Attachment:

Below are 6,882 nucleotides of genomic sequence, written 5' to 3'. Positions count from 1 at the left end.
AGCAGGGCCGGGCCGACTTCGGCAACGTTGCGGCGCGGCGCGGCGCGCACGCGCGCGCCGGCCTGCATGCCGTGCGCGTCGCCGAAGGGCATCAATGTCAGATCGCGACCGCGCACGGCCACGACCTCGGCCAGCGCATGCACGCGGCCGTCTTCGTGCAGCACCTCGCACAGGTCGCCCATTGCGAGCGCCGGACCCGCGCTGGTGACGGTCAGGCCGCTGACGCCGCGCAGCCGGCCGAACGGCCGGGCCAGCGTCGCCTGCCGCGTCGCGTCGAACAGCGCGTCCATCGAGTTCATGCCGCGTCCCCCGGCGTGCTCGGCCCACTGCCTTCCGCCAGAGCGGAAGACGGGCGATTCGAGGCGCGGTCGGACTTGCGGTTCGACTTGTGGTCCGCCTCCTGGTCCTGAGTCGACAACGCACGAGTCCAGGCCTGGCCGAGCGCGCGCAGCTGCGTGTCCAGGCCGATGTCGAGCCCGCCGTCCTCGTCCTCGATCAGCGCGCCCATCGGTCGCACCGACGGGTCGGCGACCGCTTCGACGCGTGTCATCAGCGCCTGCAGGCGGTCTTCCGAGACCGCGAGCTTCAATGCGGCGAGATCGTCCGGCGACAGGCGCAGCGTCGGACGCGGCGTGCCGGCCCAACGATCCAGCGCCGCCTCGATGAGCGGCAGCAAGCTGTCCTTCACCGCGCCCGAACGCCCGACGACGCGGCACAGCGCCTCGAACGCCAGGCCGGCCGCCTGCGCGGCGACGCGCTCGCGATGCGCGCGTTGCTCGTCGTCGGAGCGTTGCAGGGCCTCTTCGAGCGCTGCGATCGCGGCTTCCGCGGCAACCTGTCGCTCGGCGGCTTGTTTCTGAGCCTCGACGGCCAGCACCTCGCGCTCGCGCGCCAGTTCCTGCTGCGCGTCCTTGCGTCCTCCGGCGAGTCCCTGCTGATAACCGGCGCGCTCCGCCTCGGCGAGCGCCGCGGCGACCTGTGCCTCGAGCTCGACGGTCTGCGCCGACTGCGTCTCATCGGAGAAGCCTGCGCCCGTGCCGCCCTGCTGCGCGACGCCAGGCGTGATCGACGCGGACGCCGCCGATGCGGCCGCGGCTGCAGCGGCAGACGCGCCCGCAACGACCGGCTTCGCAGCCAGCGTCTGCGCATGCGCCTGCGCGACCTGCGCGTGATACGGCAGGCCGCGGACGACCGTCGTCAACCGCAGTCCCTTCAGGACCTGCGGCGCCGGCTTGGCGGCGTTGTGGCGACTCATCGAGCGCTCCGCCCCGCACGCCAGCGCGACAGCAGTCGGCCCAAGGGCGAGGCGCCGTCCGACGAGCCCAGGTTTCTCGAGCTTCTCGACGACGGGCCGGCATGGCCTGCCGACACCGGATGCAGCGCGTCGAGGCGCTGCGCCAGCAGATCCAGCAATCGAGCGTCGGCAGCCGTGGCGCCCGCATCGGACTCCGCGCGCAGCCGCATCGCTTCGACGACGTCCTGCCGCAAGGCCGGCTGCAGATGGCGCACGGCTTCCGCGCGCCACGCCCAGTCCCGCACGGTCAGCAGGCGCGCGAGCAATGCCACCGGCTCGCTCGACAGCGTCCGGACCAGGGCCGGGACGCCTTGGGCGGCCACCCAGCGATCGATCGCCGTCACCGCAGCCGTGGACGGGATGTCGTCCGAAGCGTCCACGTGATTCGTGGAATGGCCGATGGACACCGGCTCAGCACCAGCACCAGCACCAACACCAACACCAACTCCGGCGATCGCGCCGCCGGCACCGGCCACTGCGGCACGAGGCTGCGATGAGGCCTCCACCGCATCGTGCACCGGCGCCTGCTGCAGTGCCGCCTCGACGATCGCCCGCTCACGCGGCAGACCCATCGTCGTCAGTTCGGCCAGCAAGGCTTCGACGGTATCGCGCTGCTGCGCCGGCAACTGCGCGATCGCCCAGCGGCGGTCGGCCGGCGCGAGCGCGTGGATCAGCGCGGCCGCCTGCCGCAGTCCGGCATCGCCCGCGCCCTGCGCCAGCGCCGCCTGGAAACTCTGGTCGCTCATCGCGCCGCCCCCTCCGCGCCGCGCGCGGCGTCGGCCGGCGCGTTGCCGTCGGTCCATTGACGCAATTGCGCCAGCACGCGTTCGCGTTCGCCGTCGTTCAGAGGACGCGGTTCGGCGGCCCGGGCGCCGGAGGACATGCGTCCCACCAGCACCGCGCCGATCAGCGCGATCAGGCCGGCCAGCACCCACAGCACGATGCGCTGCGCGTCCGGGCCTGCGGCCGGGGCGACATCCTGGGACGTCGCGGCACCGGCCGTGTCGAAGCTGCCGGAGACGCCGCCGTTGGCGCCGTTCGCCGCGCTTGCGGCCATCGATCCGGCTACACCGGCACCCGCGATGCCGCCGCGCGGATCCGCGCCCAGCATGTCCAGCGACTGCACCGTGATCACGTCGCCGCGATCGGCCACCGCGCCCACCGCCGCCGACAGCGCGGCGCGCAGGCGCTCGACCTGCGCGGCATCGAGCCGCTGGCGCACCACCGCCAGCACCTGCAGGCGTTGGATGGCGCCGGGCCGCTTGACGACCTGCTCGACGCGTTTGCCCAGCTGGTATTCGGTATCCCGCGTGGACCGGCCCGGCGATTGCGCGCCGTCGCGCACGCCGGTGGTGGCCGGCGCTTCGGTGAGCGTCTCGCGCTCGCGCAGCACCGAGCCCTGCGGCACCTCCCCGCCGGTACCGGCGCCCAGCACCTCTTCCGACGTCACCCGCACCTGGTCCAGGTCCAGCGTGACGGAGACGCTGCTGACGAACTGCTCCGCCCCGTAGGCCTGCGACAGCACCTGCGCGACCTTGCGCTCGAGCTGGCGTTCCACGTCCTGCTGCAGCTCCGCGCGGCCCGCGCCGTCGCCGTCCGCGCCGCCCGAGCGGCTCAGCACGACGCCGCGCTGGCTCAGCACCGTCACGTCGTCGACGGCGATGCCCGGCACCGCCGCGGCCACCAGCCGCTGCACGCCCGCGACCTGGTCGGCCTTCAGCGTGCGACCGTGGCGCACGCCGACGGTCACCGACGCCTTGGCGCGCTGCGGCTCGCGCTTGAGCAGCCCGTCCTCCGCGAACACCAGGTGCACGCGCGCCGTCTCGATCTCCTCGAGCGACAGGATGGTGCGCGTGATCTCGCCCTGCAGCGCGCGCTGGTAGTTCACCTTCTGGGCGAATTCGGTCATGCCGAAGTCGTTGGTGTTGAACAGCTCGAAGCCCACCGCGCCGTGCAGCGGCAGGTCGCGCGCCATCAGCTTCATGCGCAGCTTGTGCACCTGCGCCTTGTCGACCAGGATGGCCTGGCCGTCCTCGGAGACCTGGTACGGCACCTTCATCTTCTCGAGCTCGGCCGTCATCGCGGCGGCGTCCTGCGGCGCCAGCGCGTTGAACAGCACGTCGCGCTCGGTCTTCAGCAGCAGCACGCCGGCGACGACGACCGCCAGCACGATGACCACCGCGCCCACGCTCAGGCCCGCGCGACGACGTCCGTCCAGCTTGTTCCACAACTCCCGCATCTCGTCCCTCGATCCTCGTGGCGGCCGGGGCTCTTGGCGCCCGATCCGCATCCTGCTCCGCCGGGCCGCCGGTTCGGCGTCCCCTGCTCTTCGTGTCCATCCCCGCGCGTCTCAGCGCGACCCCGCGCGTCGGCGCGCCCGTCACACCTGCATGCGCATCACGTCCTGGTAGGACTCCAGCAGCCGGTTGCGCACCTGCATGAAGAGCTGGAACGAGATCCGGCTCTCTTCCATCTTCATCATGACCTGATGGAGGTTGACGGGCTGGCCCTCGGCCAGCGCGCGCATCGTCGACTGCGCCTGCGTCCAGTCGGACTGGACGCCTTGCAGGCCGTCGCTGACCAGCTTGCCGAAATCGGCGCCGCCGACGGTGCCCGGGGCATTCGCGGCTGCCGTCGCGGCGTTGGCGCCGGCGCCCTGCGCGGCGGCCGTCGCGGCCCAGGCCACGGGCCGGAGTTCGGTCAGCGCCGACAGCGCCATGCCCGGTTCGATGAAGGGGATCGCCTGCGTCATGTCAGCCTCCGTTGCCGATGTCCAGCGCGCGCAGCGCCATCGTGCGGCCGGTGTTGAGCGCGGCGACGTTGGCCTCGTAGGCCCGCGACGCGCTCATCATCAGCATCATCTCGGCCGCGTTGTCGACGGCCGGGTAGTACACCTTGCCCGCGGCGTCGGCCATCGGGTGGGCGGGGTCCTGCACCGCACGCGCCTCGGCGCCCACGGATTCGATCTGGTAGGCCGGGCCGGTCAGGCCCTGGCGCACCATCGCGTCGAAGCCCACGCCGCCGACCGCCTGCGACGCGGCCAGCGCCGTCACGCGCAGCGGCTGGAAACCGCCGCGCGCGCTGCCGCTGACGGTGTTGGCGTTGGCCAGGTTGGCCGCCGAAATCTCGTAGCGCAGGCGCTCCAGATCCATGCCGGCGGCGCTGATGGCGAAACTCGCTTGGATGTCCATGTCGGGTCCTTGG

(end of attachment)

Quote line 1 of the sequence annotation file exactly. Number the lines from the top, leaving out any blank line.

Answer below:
Below are 6,882 nucleotides of genomic sequence, written 5' to 3'. Positions count from 1 at the left end.